Suppression tests take advantage of robust negative feedback systems to assess for the adequacy of the normal negative feedback loops. Hyperfunction endocrine diseases occur due to uncontrolled production of a hormone, and thus by definition there is an absence of adequate response to normal feedback. This can be tested by providing a known suppressant followed by measuring the hormone in question. Interpretation relies on an understanding of the feedback loop that is being tested, as well as the limitations in the test with regard to potential for a stimulus to overcome the suppression in an otherwise normal patient.
The most commonly used exogenous suppression test is the low dose dexamethasone suppression test. This test functions by attempted suppression of ACTH production by the pituitary gland in response to a dose of dexamethasone (recognised by the pituitary gland and hypothalamus as cortisol; Figure 1). In a normal dog, administration of this drug leads to suppression of cortisol production; however, in dogs with hyperadrenocorticism, suppression is ineffective. This is the case both for pituitary-dependent hyperadrenocorticism (where the pituitary gland does not respond to suppression and therefore continues to secrete ACTH leading to continued adrenal cortisol production) and adrenal-dependent hyperadrenocorticism (where the adrenal gland continues to produce cortisol unabated, despite the suppression of ACTH and therefore absence of ongoing stimulation).
Basal testing also has a place in endocrinology, but is most frequently used as a screening test in more complex endocrine axes. Screening tests typically endeavour to disprove a differential diagnosis based on the result being incompatible with the disease in question. The most common examples of these are the measurement of basal cortisol in the case of hypoadrenocorticism or urine cortisol:creatinine ratio when screening for hyperadrenocorticism.
These tests are based on the premise that, in an endocrine disease of underproduction (eg hypoadrenocorticism), an affected patient would be unable to produce a significant amount of the hormone in question. If a significant concentration of the hormone is detected, this vastly reduces the likelihood that an underproduction disease is present.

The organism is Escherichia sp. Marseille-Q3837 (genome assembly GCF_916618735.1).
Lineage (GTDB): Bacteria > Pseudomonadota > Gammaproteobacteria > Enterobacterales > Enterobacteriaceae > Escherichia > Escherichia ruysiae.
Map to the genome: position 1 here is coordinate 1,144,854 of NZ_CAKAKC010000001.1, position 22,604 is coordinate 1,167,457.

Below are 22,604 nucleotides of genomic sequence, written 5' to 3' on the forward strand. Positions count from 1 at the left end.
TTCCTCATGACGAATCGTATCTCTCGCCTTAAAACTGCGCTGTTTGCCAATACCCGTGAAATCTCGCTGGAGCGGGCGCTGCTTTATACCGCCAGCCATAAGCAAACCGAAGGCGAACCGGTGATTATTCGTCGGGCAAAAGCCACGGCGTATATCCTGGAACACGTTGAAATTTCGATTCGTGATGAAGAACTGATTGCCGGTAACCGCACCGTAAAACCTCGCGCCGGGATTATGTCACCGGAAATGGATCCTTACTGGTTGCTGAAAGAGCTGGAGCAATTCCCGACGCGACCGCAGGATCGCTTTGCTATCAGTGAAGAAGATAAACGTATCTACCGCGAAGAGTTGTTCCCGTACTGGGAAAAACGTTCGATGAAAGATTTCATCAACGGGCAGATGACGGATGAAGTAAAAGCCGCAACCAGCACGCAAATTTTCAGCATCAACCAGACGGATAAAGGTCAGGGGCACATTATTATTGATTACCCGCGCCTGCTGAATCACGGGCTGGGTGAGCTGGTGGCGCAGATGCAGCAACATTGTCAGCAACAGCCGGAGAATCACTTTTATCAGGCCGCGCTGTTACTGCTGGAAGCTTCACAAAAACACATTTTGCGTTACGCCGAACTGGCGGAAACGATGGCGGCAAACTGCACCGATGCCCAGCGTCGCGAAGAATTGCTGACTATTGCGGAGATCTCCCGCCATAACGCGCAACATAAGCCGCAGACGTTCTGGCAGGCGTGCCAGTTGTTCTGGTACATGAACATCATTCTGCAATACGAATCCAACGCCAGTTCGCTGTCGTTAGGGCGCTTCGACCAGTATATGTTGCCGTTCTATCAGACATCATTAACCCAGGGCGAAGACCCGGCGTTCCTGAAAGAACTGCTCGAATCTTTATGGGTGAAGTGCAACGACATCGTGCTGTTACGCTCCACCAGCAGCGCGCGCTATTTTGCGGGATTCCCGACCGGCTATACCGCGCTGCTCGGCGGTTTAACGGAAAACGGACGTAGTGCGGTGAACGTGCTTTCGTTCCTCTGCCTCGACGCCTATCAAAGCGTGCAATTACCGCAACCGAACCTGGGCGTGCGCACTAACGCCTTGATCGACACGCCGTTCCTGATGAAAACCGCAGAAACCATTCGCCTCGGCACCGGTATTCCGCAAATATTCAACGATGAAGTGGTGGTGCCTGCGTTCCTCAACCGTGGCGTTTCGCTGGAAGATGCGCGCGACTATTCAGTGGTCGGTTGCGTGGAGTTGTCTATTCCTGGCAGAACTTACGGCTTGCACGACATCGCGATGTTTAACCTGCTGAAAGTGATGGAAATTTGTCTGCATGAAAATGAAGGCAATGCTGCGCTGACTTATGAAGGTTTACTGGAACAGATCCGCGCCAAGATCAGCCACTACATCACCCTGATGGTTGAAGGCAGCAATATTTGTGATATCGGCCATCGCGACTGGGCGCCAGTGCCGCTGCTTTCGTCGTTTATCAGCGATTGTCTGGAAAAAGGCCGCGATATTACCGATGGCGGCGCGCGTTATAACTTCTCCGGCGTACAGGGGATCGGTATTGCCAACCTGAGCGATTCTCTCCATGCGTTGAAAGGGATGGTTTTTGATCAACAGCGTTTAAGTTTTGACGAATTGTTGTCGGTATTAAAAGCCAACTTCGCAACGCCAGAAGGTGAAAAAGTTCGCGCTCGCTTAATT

The main disadvantage of these tests is that they are often unable to confirm a diagnosis. As such, they are only appropriate for conditions where there is a low index of suspicion for the presence of the disease. In the case of a basal test result being compatible with the disease in question (ie a low basal cortisol in a possible hypoadrenocorticism case), it is mandatory to confirm the diagnosis with an appropriate stimulation or suppression test.
Exceptions to this would be considered to be testing for hyperthyroidism, where a high basal T4 is usually considered adequate to make a diagnosis (due, in part, to limited other causes of increased T4) or diseases where no widely available means of dynamic testing is available (eg urine nor-metanephrines in phaeochromocytoma).
Interpretation of testing
Accurate interpretation of endocrine testing requires an understanding of the overall clinical presentation at the time the test is taken. Particularly, we need to know that there is adequate stimulation or suppression of our parameter of interest at the precise time that it is measured. This is because many of the hormones of interest have rapid release times and short half-lives in response to changes and thus, to interpret the response to positive or negative stimuli, we have to be certain that the stimulus was active at the time the measurement was taken.
Testing of the hormone in the absence of a stimulus makes interpretation of the results almost meaningless. If the blood parameter in question is within the normal range, the implicated endocrine organs are, by definition, potentially responding appropriately to stimuli. By way of example, if calcium is within the normal range, whatever the level of PTH detected must be assumed to be appropriate to maintain this normality, even if the PTH is above or below the “reference interval”. As such, it is impossible to diagnose hyper- or hypoparathyroidism as this requires the level to be definitively inappropriate.
Further care has to be taken around the use of the term “reference range” with regard to hormone testing, as this can be misleading in the context of endogenous dynamic testing. Laboratory reference ranges are validated for normal, healthy patients. Using the example of parathyroid hormone once again, the reference range for PTH is for a dog with normal calcium levels. This must be borne in mind when interpreting endogenous stimulation testing. For example, in a dog with hypocalcaemia, the only appropriate PTH level would be high. So, even a PTH level within the “reference range” is inappropriate and therefore diagnostic of endocrine disease.
There are some important things to take into consideration and pitfalls to avoid when interpreting endocrine testing, some of which are summarised in Table 2.